What would such an island look like? Well, here's a link to a similar island  located a few kilometres away from Copenhagen in Denmark. There's also a useful article by Wheeler, Walshe and Sutton from University College Cork on the seabed of Ireland's east coast near Dublin here, and some seabed mapping from the Celtic Voyager seabed surveys here
Currently the City of Amsterdam is building new islands by using rock and sand from dredging shipping channels. It's just an idea, and something that perhaps the Dublin City Council and the EPA could consider in their deliberations in advance of a new application for Dumping at Sea.

In 1801 Captain William Bligh, of Bounty fame surveyed the Liffey Channel and proposed extending the harbour walls so that ships could travel safely into Dublin Port. As a bonus Bull Island was created. Perhaps today’s plans to upgrade Dublin’s sewage treatment could give the city an amenity that would improve Dublin for the next two hundred years.  If we’re going to spend €220 million on Dublin’s sewage treatment upgrade, then let’s do something interesting with the waste rock and mud. In my mind a new island sounds like a good idea.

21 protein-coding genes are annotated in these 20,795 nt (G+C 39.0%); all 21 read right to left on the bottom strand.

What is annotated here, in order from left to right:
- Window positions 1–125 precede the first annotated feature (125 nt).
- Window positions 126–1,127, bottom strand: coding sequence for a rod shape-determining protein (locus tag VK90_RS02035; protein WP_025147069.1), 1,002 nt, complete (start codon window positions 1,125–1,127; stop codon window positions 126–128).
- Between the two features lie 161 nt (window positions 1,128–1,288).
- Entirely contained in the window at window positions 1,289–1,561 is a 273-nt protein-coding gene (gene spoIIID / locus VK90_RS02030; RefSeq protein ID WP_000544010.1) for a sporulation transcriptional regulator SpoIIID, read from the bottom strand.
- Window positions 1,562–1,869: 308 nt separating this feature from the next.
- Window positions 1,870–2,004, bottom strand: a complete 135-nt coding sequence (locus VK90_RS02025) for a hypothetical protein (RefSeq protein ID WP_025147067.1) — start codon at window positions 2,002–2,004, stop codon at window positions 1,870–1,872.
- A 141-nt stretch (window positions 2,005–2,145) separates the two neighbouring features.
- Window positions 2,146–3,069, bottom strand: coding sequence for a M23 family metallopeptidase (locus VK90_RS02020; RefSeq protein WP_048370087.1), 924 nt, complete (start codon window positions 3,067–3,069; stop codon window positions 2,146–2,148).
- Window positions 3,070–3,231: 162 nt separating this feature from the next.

Currently the options for dealing with the waste from digging the 9km tunnel are to make it disappear, just like Steve McQueen did in “The Great Escape” where the earth from digging an escape tunnel was spread all over the prison yard.  The alternative is to truck it out through Ringsend and the Dublin Port Tunnel to a landfill site. I’m suggesting a third option, and it might be cheaper, the building of a new island in Dublin Bay.